clock menu more-arrow no yes
A person working from a computer, managing multiple work tasks. Allie Gillebo

Designers Are Wired to Thrive in Remote Work Environments

Hi, my name is Justo. I am a product designer on the Concert team here at Vox Media, and I want to share with you why I think designers are wired to thrive in remote work environments.

As you may know, working remotely is being able to do your job from anywhere in the world. You’ll most likely need a laptop, a good WIFI connection, and a quiet place.

Our product team culture at Vox Media is remote-first, and our set of supportive teams and infrastructure made my transition extremely smooth when I joined the company. I have been working with distributed teams for over five years now, but working remotely was not something I had initially planned. It happened unexpectedly, and I genuinely believe that my experience in becoming a designer has helped quite a lot through the years.

So, are you a designer? Maybe you think of yourself as a designer? Or as a creative person that loves to make things and solve problems? If so, I believe that you could be great at working remotely.

Through the years, I’ve noticed that designers hold essential traits that help them thrive in remote work environments. Here are some of those traits:

Designers are disciplined and focused:

Designers have a lot of discipline. Don’t get me wrong, I am not trying to sound extra confident here, but becoming a successful designer alone takes discipline. Being a designer also requires a lot of focus.

The discipline and the focus that is required of a designer are invaluable attributes that shape the way we work with remote teams because a designer on a team has to examine information, explore opportunities, and ultimately design tangible solutions.

Designers know how to communicate:

When it comes to our work, we know that we have to be great verbal communicators. This is a skill we spend time building throughout our entire careers. Many of you have sharpened your communication skills through educational experiences, collaborating with coworkers, and even that one time, you helped out a friend on a zero-budget project.

We genuinely care about the way we communicate with our team, and we aspire to make sure our work is well understood because it can determine whether a project comes together or not. Communication within remote teams can be challenging, but I find it that being intentionally thoughtful with the way you share information with your team goes a long way.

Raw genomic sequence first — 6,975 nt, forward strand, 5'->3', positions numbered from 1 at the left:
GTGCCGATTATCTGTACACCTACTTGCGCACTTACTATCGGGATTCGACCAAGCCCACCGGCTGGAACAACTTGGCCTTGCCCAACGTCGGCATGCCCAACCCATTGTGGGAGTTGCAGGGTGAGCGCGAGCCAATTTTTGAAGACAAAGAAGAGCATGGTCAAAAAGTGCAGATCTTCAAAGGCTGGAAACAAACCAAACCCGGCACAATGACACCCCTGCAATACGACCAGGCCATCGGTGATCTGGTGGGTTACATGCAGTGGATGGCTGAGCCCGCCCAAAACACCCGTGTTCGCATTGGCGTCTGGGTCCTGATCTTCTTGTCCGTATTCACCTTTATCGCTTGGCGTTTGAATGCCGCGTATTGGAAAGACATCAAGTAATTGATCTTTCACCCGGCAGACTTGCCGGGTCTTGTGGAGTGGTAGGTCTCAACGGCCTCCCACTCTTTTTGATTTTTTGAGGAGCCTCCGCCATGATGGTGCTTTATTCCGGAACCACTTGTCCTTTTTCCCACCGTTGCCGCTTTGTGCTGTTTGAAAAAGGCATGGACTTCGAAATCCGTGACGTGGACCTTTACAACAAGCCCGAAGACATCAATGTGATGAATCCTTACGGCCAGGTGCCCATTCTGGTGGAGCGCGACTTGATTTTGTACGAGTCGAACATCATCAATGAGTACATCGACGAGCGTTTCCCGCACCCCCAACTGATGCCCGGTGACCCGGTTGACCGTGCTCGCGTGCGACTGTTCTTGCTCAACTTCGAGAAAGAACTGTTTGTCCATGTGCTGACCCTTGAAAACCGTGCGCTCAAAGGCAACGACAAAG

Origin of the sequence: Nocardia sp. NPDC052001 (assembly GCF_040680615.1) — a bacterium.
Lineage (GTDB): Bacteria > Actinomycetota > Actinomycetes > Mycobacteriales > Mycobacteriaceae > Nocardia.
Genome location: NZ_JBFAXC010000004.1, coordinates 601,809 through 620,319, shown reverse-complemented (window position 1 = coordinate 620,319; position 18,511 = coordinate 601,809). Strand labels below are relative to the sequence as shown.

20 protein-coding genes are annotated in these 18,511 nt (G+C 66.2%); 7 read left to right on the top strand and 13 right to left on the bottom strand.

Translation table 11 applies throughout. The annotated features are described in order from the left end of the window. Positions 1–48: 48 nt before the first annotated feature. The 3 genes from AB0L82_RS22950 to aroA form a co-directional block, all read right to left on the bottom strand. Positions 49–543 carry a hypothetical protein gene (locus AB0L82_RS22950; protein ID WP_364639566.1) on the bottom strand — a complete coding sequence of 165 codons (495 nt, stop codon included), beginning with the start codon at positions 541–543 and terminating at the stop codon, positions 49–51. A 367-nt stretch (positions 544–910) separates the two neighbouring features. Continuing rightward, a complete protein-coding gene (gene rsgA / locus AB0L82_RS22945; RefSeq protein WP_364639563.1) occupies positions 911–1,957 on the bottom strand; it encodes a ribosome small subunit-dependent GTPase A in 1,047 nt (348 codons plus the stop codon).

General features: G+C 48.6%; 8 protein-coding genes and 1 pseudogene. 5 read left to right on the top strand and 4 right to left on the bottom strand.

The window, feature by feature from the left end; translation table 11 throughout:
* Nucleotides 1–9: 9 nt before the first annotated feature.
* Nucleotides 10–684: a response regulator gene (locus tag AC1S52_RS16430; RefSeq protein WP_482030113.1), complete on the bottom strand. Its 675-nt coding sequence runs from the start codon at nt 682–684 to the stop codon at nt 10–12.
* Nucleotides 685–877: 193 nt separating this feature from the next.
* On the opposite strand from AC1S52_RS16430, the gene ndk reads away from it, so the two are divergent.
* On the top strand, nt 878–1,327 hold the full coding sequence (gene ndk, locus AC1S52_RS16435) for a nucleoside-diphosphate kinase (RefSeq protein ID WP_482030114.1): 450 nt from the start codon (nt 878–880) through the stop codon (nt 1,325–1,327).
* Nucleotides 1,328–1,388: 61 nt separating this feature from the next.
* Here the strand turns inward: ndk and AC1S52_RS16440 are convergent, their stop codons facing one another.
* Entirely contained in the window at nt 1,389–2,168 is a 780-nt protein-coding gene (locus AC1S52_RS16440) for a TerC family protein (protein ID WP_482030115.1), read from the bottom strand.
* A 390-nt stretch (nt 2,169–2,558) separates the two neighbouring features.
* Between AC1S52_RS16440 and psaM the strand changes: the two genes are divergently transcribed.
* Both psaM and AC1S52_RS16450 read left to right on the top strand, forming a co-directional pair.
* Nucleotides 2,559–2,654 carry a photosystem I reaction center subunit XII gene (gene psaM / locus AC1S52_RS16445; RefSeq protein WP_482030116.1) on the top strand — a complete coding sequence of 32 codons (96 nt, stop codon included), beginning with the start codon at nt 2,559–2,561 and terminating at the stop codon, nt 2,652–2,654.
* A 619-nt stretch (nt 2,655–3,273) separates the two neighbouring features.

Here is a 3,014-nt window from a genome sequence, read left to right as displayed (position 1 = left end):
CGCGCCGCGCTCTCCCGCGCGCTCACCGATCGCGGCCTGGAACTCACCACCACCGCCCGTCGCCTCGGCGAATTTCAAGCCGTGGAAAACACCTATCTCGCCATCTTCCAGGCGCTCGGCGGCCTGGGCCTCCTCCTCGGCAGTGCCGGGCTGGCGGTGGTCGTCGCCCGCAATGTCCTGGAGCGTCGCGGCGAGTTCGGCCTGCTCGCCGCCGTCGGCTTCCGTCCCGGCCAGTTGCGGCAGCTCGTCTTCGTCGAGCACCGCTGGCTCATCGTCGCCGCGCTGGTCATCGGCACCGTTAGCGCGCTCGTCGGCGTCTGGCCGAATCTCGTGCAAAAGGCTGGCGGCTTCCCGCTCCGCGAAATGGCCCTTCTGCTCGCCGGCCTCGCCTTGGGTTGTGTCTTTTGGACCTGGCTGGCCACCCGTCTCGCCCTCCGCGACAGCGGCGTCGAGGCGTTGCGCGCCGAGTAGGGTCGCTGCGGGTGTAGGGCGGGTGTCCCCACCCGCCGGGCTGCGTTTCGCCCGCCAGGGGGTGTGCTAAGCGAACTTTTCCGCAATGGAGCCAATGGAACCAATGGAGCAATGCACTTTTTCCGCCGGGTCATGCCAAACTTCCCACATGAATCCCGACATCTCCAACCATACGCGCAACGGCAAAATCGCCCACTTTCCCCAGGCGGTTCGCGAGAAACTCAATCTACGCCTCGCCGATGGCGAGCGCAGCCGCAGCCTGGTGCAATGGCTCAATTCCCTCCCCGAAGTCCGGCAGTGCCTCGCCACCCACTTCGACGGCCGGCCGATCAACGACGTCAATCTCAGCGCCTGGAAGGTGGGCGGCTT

Designers are motivated:

Designers are natural go-getters. It is in our DNA to take the initiative to get things done. From my experience, designers tend to be self-starters who know how to light the fire and get things going. When you work remotely, you spend a significant amount of time working away from your peers, and it is essential to have the drive to continue to work at times where you may not be collaborating with your team.

If you landed your ideal design job, and on your very first day, you are told that all the design tools in the world have disappeared except for Photoshop 2.0, you would jump right in and get things done. You’d figure out how to make Photoshop 2.0 work for you and your team. That is the kind of drive that will help you thrive in a remote work environment.

Designers know self-management:

Designers understand the importance of self-management. We live in a world where interruptions follow us around more than our shadows, but designers are critical of the way they manage their workload. We know how to identify distractions that hurt our productivity.

Being able to minimize interruptions that can get in the way of our work is a great skill to have to be a thriving designer in a remote environment.

Designers are perfectionists:

We love perfecting our work. We relish any opportunity that could allow us to take our work the extra mile. We love to over-deliver on our expectations and the expectations of our peers. We care deeply about the quality of our work and the positive impact that it brings to our teams, to the companies we work for, and the people that use the products we design. These are essential characteristics that designers have, which any collaborative team will always appreciate whether they work remotely or not.

———

All of that said, do you think remote work is for you?

Working remotely is not for everyone. Different teams, companies, and individuals have their preferences for productive work environments. But if you are a designer and you are thinking about working remotely, consider all of the inherent communication skills you’ve built over time. Remote work is here to stay, and maybe you are more ready for it than you think.

Thanks for reading!
– Justo



Thanks to Courtney Leonard for her thoughtful editing, and Allie Gillebo for her fantastic illustration.